The people are nice. They welcome the tourists and understand the economic support it brings to their cities and country.

So I’m very optimistic about these countries. They are on the move. It was exciting to see that.

Managing Time Zones

I find managing time zones really hard when the differences are large.

Eleven or twelve hours is particularly difficult for me. I have missed a couple of scheduled calls this week because I thought they were happing at entirely different times of day.

I am curious what tips and techniques all of you use to manage this sort of thing? I’m really struggling with it.

Locked and Unlocked Phones

We landed in Vietnam yesterday and immediately got a text from TMobile that they don’t offer data roaming in Vietnam. They do offer basic voice and SMS.

So we bought two 10GB data only SIM cards in the airport for 300,000 dong (about $13 US) each.

I took out my TMobile SIM of my Google Pixel and inserted the 10GB SIM and was good to go. I can use data for voice and messaging so the data only thing is no big deal to me.

I did the same on the Gotham Gal’s iPhone and after going through a restart of some sort it reported that the SIM card was not supported on the phone. I suspect her iPhone, which she got from TMobile a couple years ago, is locked.

So she’s doing the voice and SMS only thing and I’m roaming on a super cheap data plan.

I know I’ve written about this issue dozens of times here at AVC but I find the idea that the phone provider can somehow dictate what SIM you put into it is nuts.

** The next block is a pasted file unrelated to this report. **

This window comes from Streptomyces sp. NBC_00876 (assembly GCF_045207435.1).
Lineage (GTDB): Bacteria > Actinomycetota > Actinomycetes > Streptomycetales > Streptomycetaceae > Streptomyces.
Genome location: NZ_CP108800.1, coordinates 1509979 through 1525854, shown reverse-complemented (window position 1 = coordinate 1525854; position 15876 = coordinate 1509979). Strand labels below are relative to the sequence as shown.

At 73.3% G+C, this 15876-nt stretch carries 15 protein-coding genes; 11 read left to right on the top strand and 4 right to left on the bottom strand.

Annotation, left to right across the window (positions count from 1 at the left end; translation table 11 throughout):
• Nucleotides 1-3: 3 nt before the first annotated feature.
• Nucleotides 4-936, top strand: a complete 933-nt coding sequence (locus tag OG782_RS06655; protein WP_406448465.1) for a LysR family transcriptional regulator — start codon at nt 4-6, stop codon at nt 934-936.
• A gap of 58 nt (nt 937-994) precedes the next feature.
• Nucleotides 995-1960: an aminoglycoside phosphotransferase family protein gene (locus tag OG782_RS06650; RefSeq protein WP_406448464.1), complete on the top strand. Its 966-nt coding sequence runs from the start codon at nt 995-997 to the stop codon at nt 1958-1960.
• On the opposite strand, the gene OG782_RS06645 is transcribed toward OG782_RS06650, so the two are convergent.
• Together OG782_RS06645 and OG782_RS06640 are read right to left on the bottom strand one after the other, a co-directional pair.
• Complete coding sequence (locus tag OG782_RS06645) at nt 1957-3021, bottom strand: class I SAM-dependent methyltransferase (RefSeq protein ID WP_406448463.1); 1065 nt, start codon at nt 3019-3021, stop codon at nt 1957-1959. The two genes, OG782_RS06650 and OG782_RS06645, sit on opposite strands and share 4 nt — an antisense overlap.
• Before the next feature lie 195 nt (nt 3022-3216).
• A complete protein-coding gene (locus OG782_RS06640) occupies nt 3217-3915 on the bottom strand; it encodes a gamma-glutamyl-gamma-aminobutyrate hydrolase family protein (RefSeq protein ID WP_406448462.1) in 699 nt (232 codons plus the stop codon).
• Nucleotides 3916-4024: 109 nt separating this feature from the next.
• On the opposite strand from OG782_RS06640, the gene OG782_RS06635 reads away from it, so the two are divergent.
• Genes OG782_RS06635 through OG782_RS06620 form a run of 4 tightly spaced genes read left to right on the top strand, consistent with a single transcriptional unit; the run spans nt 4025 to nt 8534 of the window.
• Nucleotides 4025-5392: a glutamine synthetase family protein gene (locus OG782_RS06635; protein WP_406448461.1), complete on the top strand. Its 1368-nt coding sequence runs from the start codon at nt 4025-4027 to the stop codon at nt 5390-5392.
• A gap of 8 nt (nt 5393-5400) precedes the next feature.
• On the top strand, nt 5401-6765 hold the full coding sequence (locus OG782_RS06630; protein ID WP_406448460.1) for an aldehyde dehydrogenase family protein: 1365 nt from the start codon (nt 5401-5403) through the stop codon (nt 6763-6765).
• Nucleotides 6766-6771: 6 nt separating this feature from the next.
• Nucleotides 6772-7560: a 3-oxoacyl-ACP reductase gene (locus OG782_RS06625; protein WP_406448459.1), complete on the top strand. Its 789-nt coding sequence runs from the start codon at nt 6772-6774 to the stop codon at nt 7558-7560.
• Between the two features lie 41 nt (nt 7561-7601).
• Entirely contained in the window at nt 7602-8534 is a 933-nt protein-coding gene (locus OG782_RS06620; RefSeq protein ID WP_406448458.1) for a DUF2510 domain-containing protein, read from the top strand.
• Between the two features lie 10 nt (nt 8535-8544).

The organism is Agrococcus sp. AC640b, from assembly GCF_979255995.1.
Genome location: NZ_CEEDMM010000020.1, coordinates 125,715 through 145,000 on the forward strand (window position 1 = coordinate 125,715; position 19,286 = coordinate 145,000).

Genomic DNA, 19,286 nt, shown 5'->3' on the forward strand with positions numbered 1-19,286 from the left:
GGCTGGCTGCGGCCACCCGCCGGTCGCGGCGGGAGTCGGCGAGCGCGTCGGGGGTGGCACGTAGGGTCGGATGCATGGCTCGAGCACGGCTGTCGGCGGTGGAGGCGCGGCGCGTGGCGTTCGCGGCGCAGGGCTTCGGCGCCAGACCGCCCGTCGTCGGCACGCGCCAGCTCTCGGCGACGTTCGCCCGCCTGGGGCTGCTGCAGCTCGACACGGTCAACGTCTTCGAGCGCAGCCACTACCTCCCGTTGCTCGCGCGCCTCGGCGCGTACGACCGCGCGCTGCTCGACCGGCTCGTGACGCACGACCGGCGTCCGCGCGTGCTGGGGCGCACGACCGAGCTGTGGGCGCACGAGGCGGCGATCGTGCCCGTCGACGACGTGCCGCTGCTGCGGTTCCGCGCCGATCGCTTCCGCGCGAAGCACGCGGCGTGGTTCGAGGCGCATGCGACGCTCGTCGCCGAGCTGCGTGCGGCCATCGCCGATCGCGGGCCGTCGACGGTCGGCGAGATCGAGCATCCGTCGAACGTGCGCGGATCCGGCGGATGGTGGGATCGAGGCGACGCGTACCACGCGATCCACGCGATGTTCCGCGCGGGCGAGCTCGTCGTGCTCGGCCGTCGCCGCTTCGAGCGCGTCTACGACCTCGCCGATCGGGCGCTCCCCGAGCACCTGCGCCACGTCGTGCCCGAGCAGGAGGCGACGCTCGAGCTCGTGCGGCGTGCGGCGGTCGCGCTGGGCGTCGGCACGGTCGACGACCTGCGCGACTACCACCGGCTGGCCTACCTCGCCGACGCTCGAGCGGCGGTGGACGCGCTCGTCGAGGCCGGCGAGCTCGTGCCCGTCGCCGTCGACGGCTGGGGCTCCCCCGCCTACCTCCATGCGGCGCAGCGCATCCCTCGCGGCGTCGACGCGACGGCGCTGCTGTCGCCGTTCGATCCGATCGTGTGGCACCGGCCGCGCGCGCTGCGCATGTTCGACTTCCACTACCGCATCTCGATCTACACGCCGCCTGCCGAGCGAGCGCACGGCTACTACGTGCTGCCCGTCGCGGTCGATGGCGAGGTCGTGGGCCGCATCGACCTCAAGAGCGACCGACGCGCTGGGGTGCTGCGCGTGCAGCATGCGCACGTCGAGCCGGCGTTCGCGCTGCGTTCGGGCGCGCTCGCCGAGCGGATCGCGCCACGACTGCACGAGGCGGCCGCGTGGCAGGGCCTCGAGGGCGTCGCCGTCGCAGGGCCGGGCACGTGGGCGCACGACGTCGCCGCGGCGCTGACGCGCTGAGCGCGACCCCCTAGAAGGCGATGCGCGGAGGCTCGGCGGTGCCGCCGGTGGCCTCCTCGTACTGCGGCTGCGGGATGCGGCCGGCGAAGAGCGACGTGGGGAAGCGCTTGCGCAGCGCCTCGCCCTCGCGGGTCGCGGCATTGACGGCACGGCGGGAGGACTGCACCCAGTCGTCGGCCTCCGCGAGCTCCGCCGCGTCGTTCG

I also know that it’s easy to buy an unlocked iPhone these days and it is easy to get an iPhone unlocked post purchase. But even so, it seems crazy that this is how the phone market works in this day and age.

Our friends who we are traveling with are on a different carrier, either ATT or Verizon I suspect, and they too are not getting data roaming in Vietnam from their provider.

So if you plan to travel to Vietnam from the US, bring an unlocked phone and buy a SIM card at the airport. The coverage and speed on my data only SIM is great so far and it seems like a bargain, like most everything here in Vietnam which is an amazing country.

Fun Friday: Jet Lag

I always struggle with jet lag but the Asia trip kills me like no other.

I’ve heard all sorts of suggestions like work out as soon as you arrive, swim every morning, start getting on Asia time a few days before you leave, and take Melatonin or even stronger drugs.

I have tried most of those suggestions over the years and while I feel like they all work to some degree I’ve come to the conclusion that it just takes time.

We are three days in and I’m hoping the worst is over.

Of course there is the jet lag upon return to deal with too.

Since it’s Friday (here in Asia), I thought we could discuss this topic in the comments and see what the AVC community does to handle jet lag.

New Time Zone

We are in Asia for the next three weeks and I will likely be posting in the mornings Asia time which means late afternoon/evenings in the US.

As much as I would love to meet regular readers on this side of the world, this is a long planned vacation with my wife and some good friends so I won’t be working or taking meetings.

But I do plan to blog. Some habits die hard and that is one of them.